Safety, Health & Welfare at Work Construction Regulations 2013 The Department of Jobs, Enterprise and Innovation published in late 2012 draft Safety, Health and Welfare at Work (Construction) Regulations 2013 (the “Regulations”). The intention is to sign into law the Regulations by June 2013 Amongst the changes proposed in the regulations are the: • repeal, replacement and consolidation of existing legislation, including the Safety, Health and Welfare at Work (Construction) Regulations 2006 to 2010; • reduction in regulatory burden for the construction industry by removing many short, low-risk construction activities from the requirements of the Regulations and reducing the obligation to create and maintain records; and • the creation of health and safety duties for residential property owners when certain types of construction works are carried out. The aim is to: • continue to reduce the number of deaths and serious injuries on construction sites; • reduce activity in the shadow economy through regulation; and • reduce infringements of health and safety. The Health and Safety Authority is carrying out a full and comprehensive

review of the Regulations in advance of their being signed into law, As part of that review it will examine the implications of low risk activities falling outside the ambit of the Regulations. The most significant change being introduced by the Regulations is that from June 2013 residential property owners carrying out construction works will need to: • ensure that all designers and contractors are competent to carry out their tasks. • appoint a Project Supervisor Design Process (PSDP) or Project Supervisor Construction Stage (PSCS) in situations where: the project involves a particular risk specified in the Regulations (e.g close to power lines, wells etc) and where the project involves more than one contractor or where the project will lasts longer than 30 working days or 500 person days. • produce to individuals carrying out future works the safety file which been provided to them by the PSDP. With a number of important reforms proposed and a tight deadline to be met,

these Regulations are certainly one to watch. While some of the proposals are to be welcomed, including the consolidation of various legislation and reducing the range of activities caught, the Regulations will have implications both for end users (particularly residential property owners) with new duties being imposed on them. The Regulations will also affect construction professionals, as it will expect them to carry out additional health and safety roles. Apart from the fact that many construction professionals are reluctant to take on these roles, there will also be cost, insurance and liability issues. It will be interesting to see how the Regulations shape the industry going forward and how works are to be carried out. Cassandra Byrne (FCIArb and Accredited Mediator), Senior Associate and Jarleth Heneghan (FRICS FSCSI FCIArb, MCIOB), Partner are both in the Projects and Construction Department at Irish law firm William Fry, Dublin, Ireland, January/February 2013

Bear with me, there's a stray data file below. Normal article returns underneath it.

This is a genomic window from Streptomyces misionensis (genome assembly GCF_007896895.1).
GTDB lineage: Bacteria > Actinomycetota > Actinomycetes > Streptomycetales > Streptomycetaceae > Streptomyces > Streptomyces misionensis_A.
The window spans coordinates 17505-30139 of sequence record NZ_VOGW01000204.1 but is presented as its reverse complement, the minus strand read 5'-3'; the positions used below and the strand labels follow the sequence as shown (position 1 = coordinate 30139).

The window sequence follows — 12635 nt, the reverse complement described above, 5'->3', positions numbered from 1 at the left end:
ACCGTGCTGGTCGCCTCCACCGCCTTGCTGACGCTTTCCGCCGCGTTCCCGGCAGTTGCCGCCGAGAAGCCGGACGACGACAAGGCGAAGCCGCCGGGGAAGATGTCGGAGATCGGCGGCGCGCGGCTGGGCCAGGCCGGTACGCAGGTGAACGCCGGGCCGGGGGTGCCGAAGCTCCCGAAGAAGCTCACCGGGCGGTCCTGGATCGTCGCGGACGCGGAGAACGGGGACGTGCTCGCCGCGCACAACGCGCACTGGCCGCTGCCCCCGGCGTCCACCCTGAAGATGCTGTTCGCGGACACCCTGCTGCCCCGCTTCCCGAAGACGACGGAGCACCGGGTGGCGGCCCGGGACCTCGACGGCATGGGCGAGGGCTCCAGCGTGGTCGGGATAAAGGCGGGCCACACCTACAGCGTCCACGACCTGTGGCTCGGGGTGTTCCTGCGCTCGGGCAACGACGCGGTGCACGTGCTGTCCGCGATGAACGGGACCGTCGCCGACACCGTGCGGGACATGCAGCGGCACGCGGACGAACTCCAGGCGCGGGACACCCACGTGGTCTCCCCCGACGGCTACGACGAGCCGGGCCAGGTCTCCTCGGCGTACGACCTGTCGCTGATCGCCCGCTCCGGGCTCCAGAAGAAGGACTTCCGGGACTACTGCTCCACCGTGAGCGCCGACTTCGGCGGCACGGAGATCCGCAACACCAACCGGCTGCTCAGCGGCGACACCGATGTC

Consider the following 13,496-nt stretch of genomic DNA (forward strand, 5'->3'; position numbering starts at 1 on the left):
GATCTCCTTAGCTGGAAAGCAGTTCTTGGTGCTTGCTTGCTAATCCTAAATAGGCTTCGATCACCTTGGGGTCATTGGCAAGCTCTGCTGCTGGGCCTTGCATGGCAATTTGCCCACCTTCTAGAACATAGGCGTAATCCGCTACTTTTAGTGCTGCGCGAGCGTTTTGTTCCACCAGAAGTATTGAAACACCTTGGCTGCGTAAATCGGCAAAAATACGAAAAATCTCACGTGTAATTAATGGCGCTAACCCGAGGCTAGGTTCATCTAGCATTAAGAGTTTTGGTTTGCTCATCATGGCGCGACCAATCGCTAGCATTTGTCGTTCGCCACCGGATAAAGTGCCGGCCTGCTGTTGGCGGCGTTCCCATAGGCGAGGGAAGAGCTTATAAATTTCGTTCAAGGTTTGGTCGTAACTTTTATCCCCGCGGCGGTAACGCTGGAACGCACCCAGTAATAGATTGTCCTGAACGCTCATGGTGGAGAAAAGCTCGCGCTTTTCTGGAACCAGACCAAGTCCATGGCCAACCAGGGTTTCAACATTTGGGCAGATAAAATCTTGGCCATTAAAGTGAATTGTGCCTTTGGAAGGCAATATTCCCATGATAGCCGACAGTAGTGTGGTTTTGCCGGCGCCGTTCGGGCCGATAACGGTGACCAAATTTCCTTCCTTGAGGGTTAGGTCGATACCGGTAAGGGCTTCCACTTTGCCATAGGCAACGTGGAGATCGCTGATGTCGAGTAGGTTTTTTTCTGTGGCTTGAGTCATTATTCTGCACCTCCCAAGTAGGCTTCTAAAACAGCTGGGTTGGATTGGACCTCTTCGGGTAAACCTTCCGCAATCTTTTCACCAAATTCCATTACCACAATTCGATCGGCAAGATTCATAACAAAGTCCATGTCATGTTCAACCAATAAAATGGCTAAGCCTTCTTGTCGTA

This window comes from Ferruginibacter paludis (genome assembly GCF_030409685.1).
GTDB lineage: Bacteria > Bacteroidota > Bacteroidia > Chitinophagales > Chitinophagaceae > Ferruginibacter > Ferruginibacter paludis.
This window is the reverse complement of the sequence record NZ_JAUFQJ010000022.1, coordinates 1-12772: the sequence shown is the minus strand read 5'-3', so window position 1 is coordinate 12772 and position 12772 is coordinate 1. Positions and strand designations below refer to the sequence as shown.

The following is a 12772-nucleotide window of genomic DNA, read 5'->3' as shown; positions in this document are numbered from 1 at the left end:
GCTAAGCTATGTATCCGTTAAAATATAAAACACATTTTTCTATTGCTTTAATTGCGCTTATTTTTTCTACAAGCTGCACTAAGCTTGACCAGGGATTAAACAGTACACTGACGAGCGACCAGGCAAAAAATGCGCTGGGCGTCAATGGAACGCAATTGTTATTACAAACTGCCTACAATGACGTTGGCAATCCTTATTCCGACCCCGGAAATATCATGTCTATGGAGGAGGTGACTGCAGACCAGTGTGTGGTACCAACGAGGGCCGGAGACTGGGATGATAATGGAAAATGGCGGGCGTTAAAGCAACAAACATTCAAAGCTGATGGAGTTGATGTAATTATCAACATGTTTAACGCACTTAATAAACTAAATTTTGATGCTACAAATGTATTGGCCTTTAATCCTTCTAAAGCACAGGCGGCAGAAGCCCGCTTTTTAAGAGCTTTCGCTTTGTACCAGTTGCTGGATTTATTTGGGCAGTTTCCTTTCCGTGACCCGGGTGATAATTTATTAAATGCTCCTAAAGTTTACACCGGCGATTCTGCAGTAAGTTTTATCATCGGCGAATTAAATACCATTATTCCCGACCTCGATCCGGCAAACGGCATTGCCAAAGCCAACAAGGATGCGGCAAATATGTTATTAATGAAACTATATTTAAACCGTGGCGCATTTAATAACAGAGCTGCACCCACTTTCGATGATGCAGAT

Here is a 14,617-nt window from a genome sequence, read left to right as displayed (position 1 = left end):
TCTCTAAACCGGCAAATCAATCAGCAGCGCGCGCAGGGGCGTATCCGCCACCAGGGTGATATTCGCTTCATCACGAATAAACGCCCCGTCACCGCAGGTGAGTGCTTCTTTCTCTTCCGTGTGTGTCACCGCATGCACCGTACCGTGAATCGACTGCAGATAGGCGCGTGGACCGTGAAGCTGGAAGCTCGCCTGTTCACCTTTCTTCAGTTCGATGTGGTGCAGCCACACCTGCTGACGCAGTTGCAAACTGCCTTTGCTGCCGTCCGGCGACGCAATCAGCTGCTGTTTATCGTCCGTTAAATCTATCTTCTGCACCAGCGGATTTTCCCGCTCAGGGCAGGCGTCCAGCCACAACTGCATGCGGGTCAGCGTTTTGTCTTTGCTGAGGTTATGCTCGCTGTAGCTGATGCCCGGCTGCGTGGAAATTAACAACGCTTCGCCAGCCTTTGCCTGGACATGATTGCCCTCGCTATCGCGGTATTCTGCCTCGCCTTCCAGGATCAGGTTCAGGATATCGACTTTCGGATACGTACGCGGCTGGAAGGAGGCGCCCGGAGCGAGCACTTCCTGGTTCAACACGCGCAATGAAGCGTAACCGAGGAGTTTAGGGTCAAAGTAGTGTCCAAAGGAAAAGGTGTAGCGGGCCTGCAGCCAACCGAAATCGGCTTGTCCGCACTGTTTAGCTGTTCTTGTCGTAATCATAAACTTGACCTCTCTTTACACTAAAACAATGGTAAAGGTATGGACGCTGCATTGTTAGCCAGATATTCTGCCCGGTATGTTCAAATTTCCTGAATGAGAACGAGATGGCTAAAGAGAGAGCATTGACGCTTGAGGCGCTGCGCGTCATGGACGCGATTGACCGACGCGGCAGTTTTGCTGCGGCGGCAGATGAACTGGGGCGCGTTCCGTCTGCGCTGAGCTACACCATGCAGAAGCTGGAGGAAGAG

Fitch's macro approach to Irish property "out of date"

The Fitch’s rating agency is being called on to look at how they compile their residential property briefings for Ireland in future as compiling a macro view of the Irish property market no longer holds water with Ireland now a series of localized markets


his is the view of the Construction Industry Federation (CIF). “It’s not accurate to present a macro picture for Ireland’s property market at present,” said CIF Director General Tom Parlon. “What we’re dealing with is a series of mini marketplaces. That’s why last year prices in places like Dublin, Cork and Galway as well as other urban areas were stabilizing at a rate that was completely at odds with what was


January/February 2013

happening in more rural residential markets. “The legacy from the Celtic Tiger days is that too much residential property was built in certain parts of the country. As you can see from the Government’s vacant housing report produced late last year, this was particularly pronounced in counties likes Cavan, Longford, Sligo, Roscommon and Leitrim. The vacancy levels in the National Housing Survey for these areas varied